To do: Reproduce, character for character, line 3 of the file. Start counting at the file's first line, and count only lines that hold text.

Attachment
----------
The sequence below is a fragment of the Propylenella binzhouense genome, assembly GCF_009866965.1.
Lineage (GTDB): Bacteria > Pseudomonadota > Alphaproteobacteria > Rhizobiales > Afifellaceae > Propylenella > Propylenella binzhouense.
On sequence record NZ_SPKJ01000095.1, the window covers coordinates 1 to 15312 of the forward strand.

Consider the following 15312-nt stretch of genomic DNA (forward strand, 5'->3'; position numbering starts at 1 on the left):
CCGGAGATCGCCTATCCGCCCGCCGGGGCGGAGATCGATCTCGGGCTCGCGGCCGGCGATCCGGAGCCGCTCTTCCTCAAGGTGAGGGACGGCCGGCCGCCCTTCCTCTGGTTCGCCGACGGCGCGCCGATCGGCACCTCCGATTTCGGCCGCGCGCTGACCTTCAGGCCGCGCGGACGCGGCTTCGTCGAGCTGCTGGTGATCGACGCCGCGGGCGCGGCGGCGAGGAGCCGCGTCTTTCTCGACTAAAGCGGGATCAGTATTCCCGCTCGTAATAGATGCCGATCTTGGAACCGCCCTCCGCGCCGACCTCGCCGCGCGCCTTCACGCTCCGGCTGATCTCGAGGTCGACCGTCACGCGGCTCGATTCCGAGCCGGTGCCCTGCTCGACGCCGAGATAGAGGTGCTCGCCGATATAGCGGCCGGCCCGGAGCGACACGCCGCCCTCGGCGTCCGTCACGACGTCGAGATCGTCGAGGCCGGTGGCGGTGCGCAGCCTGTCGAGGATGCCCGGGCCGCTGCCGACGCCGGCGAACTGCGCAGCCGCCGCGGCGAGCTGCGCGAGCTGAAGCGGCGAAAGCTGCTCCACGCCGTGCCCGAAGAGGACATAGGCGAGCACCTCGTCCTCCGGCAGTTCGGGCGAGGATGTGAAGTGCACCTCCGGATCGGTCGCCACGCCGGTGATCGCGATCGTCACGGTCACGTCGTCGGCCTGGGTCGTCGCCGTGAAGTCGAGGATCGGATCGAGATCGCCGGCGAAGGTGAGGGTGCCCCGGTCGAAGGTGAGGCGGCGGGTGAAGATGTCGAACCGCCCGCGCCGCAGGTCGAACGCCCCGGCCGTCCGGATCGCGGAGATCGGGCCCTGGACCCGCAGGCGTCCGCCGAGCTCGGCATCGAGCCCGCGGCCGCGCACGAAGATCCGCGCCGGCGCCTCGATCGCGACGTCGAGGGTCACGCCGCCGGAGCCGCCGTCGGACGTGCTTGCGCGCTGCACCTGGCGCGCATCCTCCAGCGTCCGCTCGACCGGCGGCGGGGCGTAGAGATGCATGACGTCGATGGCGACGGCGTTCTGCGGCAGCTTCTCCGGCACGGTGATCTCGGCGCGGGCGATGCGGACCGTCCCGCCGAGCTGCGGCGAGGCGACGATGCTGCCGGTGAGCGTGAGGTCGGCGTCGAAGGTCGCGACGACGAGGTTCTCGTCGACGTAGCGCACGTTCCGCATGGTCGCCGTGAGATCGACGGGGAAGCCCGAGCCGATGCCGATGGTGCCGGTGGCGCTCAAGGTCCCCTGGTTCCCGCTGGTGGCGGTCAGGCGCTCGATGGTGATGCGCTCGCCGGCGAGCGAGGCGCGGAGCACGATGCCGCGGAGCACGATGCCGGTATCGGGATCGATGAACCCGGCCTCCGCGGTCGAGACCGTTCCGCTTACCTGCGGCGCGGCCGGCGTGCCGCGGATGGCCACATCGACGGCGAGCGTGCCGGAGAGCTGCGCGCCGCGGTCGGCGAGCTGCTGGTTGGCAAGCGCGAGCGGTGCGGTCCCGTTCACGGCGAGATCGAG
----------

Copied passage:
On sequence record NZ_SPKJ01000095.1, the window covers coordinates 1 to 15312 of the forward strand.